Yesterday, I talked a bit about some e-book fears that no longer worry me. Today, I’d like to talk about one outstanding issue that does frighten me. A lot. We already discussed a few ways in which publishing shouldn’t be compared to the music industry, but there is one aspect where the comparison does work: piracy.
Book piracy is nothing new. In the 19th century, America had very few rights protecting authors. Charles Dickens famously made a personal crusade out of slapping the wrists of adoring fans who had purchased unlicensed copies of his books. Even back then, American readers were incredulous: We gave you fame! Why are you complaining about money?
I think this attitude is coming back with the younger generation 1. Screenwriter John August recently posted a link to composer Jason Robert Brown’s website, in which Brown documents a debate he had with a teenager girl who was pirating his music. The conversation is fascinating and infuriating. You should go read it right now. I’ll wait.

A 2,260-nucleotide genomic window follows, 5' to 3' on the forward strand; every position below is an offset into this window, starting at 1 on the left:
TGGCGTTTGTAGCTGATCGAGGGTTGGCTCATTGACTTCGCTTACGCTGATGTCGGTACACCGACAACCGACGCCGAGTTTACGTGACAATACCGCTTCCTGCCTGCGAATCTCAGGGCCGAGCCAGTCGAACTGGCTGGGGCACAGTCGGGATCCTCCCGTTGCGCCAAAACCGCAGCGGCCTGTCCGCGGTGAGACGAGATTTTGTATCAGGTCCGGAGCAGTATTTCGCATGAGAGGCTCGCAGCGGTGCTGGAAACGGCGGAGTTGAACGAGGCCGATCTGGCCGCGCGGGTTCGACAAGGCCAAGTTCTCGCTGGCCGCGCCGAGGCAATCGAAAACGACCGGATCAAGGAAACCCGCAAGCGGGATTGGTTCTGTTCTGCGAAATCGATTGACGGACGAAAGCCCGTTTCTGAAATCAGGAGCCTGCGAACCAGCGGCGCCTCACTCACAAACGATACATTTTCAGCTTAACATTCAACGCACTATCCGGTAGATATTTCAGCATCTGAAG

Are you back? Are you terrified?
For those writing MG and YA fiction, “Brenna” is our readership; her opinions on the subject are ones that will directly effect our ability to provide for ourselves and our families. After reading that exchange and many others like it, I spent a few days being consumed with fear. So far as I can tell, it is an issue that no one in publishing wants to deal with. At ALA last month, I talked to a number of people in publishing who were all about e-books. Publishers are more than happy to speculate about how these devices will “change” their industry … but no one seemed willing to engage on the subject of piracy. The most I could get was some quiet muttering about DRMs … as though this technology could somehow protect books where it had failed with software, music, and movies.
It is unrealistic for publishers and authors to rely on tech companies to protect their interests. The fact is: Apple and Amazon will only protect the rights of authors for as long as it is profitable — because making profit is what businesses are designed to do. Similarly I think the ideological battle against a culture of piracy is un-winnable. Too many people in our culture have already bought into the “information wants to be free” philosophy2.
The problem with the “information wants to be free” model is that it’s not capitalist. It’s a great model … in a world where artists and thinkers are not expected to live off profits from their ideas. But that would require substantial support from the government or private benefactors3. Until that happens, though, the government has a responsibility to enforce the rights of content creators. Which they don’t do.
So where does that leave content creators?